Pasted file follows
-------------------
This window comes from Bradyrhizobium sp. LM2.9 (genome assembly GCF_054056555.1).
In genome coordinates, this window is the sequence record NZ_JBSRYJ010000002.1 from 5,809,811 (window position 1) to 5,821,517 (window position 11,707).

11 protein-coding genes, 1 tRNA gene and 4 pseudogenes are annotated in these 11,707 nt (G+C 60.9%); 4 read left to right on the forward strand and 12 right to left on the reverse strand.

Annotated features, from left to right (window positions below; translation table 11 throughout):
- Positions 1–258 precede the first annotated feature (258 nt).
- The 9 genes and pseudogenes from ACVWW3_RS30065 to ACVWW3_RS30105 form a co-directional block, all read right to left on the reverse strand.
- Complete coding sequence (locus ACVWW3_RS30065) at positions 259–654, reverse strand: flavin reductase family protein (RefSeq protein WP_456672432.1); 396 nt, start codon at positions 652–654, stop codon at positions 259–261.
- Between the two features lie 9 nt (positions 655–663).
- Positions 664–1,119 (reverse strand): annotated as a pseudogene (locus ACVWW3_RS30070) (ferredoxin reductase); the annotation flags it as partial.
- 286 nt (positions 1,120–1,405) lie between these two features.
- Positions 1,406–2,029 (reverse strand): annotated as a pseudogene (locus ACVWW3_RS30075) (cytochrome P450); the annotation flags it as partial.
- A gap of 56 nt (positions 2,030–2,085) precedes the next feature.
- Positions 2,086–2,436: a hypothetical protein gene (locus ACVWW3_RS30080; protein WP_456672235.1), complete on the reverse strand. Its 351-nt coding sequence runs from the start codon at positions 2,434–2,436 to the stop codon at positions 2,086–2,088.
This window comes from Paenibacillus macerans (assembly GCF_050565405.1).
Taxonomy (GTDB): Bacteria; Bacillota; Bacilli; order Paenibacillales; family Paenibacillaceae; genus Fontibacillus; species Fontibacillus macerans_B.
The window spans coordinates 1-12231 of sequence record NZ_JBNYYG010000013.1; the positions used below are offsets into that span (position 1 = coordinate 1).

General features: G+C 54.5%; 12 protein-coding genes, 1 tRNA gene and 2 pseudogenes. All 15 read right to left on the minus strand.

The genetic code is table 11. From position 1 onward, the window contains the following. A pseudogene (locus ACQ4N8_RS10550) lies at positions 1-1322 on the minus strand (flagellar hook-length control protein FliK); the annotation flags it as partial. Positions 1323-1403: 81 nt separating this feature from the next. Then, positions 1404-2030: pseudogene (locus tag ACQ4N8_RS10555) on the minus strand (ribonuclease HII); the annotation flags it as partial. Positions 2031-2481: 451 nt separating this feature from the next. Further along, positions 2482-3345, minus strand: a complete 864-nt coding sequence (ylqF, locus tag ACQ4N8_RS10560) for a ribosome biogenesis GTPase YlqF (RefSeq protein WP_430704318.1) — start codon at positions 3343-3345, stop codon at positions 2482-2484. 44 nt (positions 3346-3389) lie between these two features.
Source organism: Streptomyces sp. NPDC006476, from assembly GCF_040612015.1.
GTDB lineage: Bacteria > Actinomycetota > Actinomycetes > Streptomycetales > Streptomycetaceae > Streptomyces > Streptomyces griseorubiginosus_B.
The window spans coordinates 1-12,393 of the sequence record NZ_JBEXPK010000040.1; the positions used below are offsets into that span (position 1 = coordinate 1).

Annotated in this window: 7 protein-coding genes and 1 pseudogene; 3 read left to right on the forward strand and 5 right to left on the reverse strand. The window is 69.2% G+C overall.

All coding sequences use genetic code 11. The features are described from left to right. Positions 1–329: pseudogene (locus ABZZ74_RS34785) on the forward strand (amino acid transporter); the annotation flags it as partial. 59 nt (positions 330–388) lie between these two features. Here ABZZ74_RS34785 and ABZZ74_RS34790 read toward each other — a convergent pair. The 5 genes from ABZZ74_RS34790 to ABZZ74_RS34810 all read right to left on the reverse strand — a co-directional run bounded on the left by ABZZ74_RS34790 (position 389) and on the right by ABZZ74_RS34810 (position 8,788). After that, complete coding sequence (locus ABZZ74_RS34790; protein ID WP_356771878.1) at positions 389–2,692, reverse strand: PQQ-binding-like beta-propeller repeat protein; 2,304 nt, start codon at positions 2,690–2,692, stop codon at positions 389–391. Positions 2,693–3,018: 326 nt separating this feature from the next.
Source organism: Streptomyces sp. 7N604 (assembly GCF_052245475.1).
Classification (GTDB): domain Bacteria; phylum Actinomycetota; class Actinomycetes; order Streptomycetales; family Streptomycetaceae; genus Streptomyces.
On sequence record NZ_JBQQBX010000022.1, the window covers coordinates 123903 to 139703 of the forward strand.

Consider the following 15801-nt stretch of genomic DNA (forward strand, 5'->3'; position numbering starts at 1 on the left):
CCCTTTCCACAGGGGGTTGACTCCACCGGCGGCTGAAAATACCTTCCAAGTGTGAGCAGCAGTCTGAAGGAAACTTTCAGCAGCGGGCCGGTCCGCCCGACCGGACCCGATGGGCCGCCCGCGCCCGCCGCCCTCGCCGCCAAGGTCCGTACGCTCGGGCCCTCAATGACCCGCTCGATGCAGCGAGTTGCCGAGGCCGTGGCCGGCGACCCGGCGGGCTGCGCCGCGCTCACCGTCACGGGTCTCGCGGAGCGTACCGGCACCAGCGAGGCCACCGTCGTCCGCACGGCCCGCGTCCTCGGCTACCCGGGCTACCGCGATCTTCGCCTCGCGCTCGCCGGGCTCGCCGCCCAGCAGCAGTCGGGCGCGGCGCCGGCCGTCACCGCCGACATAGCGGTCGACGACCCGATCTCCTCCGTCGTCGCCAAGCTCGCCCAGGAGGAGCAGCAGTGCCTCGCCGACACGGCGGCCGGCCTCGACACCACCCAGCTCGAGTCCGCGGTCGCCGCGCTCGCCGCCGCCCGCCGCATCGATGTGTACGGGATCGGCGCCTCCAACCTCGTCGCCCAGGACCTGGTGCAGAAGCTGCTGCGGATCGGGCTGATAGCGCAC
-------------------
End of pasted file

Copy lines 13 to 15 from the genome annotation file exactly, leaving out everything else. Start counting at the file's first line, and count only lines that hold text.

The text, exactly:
- Positions 2,086–2,436: a hypothetical protein gene (locus ACVWW3_RS30080; protein WP_456672235.1), complete on the reverse strand. Its 351-nt coding sequence runs from the start codon at positions 2,434–2,436 to the stop codon at positions 2,086–2,088.
This window comes from Paenibacillus macerans (assembly GCF_050565405.1).
Taxonomy (GTDB): Bacteria; Bacillota; Bacilli; order Paenibacillales; family Paenibacillaceae; genus Fontibacillus; species Fontibacillus macerans_B.